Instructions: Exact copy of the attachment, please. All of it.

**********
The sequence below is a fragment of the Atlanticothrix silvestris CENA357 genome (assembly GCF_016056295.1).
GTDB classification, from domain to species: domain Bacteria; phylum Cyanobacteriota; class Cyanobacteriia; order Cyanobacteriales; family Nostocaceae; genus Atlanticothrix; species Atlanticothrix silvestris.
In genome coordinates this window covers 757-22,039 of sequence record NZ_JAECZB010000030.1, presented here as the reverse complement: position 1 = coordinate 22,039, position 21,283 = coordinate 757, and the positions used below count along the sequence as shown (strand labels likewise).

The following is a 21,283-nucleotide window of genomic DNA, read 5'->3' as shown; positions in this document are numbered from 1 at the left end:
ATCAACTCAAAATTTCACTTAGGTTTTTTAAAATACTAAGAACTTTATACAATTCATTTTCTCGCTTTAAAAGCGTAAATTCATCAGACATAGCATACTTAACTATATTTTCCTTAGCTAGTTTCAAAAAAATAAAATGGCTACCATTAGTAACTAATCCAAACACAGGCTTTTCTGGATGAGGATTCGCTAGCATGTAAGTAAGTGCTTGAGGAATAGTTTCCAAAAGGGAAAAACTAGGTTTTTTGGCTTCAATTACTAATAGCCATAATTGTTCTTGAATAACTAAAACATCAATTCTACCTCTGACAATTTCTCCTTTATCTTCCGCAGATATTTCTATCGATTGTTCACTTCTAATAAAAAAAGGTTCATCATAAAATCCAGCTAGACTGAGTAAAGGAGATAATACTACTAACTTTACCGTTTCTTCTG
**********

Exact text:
The sequence below is a fragment of the Atlanticothrix silvestris CENA357 genome (assembly GCF_016056295.1).
GTDB classification, from domain to species: domain Bacteria; phylum Cyanobacteriota; class Cyanobacteriia; order Cyanobacteriales; family Nostocaceae; genus Atlanticothrix; species Atlanticothrix silvestris.
In genome coordinates this window covers 757-22,039 of sequence record NZ_JAECZB010000030.1, presented here as the reverse complement: position 1 = coordinate 22,039, position 21,283 = coordinate 757, and the positions used below count along the sequence as shown (strand labels likewise).

The following is a 21,283-nucleotide window of genomic DNA, read 5'->3' as shown; positions in this document are numbered from 1 at the left end:
ATCAACTCAAAATTTCACTTAGGTTTTTTAAAATACTAAGAACTTTATACAATTCATTTTCTCGCTTTAAAAGCGTAAATTCATCAGACATAGCATACTTAACTATATTTTCCTTAGCTAGTTTCAAAAAAATAAAATGGCTACCATTAGTAACTAATCCAAACACAGGCTTTTCTGGATGAGGATTCGCTAGCATGTAAGTAAGTGCTTGAGGAATAGTTTCCAAAAGGGAAAAACTAGGTTTTTTGGCTTCAATTACTAATAGCCATAATTGTTCTTGAATAACTAAAACATCAATTCTACCTCTGACAATTTCTCCTTTATCTTCCGCAGATATTTCTATCGATTGTTCACTTCTAATAAAAAAAGGTTCATCATAAAATCCAGCTAGACTGAGTAAAGGAGATAATACTACTAACTTTACCGTTTCTTCTG